Anna Hopkin powered her way to the Women’s 50m Freestyle British title, backing up her status as fastest qualifier. After qualifying first in the Women’s 50m Butterfly only to finish fourth in the final, Hopkin had a point to prove and she duly delivered tonight. Taking the touch ahead of Emily Barclay and Freya Anderson, Hopkin dipped under 25 seconds but was just pleased to take the title.

“I’m really happy to have won – obviously it wasn’t quite as quick as the morning, so I’d always like to go quicker but at the end of the day the final is about the win, so I’m happy. I’ve got the 100m tomorrow so that’s the main focus for me, so hopefully I can bring this into that.”

The live stream resumes at 10am tomorrow morning in the Deep End Live studio, with the finals kicking off at 6.30pm. Head to the British Swimming Facebook and YouTube channels to ensure you don’t miss out.

If you’re up in Glasgow, a limited number of tickets are still available on the door at the venue.

For full results from today’s action please click here


Apr 18 19

Olympic star Emma McKeon reveals what she learned from Rio Games controversy

by ZwemZa

Australia’s most successful swimmer at the Rio Olympics, Emma McKeon, says she’s learnt from the pitfalls of her 2016 campaign, while honing in on her physical attributes in an attempt to build muscle and get stronger in the lead up to 2020 Tokyo Olympics.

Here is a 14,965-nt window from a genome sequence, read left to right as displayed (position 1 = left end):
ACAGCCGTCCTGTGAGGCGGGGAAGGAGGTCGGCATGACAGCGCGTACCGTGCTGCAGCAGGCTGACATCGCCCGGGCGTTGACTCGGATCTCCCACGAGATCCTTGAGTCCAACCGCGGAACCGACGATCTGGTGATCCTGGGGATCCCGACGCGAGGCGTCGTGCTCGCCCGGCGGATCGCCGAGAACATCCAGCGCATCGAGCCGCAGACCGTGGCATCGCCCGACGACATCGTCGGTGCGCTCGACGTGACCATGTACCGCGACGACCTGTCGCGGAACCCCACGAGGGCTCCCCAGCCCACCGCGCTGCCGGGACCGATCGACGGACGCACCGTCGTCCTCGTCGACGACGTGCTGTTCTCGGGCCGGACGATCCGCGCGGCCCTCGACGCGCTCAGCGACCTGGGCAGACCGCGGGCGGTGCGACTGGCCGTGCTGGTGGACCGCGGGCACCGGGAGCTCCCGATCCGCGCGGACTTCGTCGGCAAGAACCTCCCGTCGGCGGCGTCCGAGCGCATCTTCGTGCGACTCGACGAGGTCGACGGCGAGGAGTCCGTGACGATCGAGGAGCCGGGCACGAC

Fresh off a successful meet at the Australian championships, the Australian swim star’s maiden Olympic campaign in Brazil was a successful one with four medals in all, taking home gold in the 4x100m relay, a pair of silvers in the 4x200m medley and 4x100m medley relays and a bronze in the 200m freestyle.

After missing out on selection in 2012, the Wollongong local said she was “stoked” with her debut at the Olympics and even though there was only one gold to take home, she felt the experience was a huge learning curve.

Australia’s Emma McKeon after the women’s 100m butterfly final at the Rio Olympics. (AAP)

Upon reflection, the 24-year-old shook up her practice regime and implemented an approach that was going to capitalise on strength training and the current swimming calendar which has seen a change in dates for the Australian trials.

Although she was satisfied with her medal haul at Rio, she confessed that she would ultimately like to compete harder in individual events. But that would only happen by concentrating on increasing the size of her frame and muscle mass.

“What I was lacking was strength behind most of the girls in the world so putting that good block of gym work in definitely made me a lot stronger I feel confident in that,” McKeon told Wide World of Sports.

“After Pan Pacs last year I kind of just did a lot of gym walk my focus was getting stronger so I really didn’t do much swimming and then just heavy in the gym and I feel like that really paid off.